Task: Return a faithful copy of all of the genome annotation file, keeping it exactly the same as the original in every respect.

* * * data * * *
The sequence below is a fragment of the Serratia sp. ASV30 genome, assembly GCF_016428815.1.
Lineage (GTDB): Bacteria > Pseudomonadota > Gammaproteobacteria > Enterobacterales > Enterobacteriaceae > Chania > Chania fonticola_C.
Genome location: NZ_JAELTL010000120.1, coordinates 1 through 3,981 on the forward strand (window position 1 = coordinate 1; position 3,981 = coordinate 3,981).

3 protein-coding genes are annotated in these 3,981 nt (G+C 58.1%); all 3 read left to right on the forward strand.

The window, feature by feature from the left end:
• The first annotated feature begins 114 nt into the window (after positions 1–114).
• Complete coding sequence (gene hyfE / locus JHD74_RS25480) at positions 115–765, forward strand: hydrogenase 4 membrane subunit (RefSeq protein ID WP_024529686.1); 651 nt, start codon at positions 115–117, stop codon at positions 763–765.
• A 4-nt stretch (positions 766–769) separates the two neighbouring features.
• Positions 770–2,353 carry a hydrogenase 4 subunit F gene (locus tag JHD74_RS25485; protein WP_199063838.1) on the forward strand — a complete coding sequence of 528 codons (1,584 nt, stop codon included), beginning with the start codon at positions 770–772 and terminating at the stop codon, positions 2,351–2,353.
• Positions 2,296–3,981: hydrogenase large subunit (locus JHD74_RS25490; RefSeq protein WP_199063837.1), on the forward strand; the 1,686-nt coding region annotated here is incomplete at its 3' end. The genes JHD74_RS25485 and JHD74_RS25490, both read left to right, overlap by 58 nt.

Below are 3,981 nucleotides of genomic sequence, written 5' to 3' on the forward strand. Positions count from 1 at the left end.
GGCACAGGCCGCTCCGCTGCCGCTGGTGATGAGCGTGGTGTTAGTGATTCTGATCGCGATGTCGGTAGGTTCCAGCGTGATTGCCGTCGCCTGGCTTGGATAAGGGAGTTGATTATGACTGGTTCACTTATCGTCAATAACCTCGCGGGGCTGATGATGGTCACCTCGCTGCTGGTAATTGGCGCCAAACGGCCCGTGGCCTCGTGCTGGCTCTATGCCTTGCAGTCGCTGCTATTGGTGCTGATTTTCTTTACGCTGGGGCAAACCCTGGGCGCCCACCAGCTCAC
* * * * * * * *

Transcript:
The sequence below is a fragment of the Serratia sp. ASV30 genome, assembly GCF_016428815.1.
Lineage (GTDB): Bacteria > Pseudomonadota > Gammaproteobacteria > Enterobacterales > Enterobacteriaceae > Chania > Chania fonticola_C.
Genome location: NZ_JAELTL010000120.1, coordinates 1 through 3,981 on the forward strand (window position 1 = coordinate 1; position 3,981 = coordinate 3,981).

3 protein-coding genes are annotated in these 3,981 nt (G+C 58.1%); all 3 read left to right on the forward strand.

The window, feature by feature from the left end:
• The first annotated feature begins 114 nt into the window (after positions 1–114).
• Complete coding sequence (gene hyfE / locus JHD74_RS25480) at positions 115–765, forward strand: hydrogenase 4 membrane subunit (RefSeq protein ID WP_024529686.1); 651 nt, start codon at positions 115–117, stop codon at positions 763–765.
• A 4-nt stretch (positions 766–769) separates the two neighbouring features.
• Positions 770–2,353 carry a hydrogenase 4 subunit F gene (locus tag JHD74_RS25485; protein WP_199063838.1) on the forward strand — a complete coding sequence of 528 codons (1,584 nt, stop codon included), beginning with the start codon at positions 770–772 and terminating at the stop codon, positions 2,351–2,353.
• Positions 2,296–3,981: hydrogenase large subunit (locus JHD74_RS25490; RefSeq protein WP_199063837.1), on the forward strand; the 1,686-nt coding region annotated here is incomplete at its 3' end. The genes JHD74_RS25485 and JHD74_RS25490, both read left to right, overlap by 58 nt.

Below are 3,981 nucleotides of genomic sequence, written 5' to 3' on the forward strand. Positions count from 1 at the left end.
GGCACAGGCCGCTCCGCTGCCGCTGGTGATGAGCGTGGTGTTAGTGATTCTGATCGCGATGTCGGTAGGTTCCAGCGTGATTGCCGTCGCCTGGCTTGGATAAGGGAGTTGATTATGACTGGTTCACTTATCGTCAATAACCTCGCGGGGCTGATGATGGTCACCTCGCTGCTGGTAATTGGCGCCAAACGGCCCGTGGCCTCGTGCTGGCTCTATGCCTTGCAGTCGCTGCTATTGGTGCTGATTTTCTTTACGCTGGGGCAAACCCTGGGCGCCCACCAGCTCAC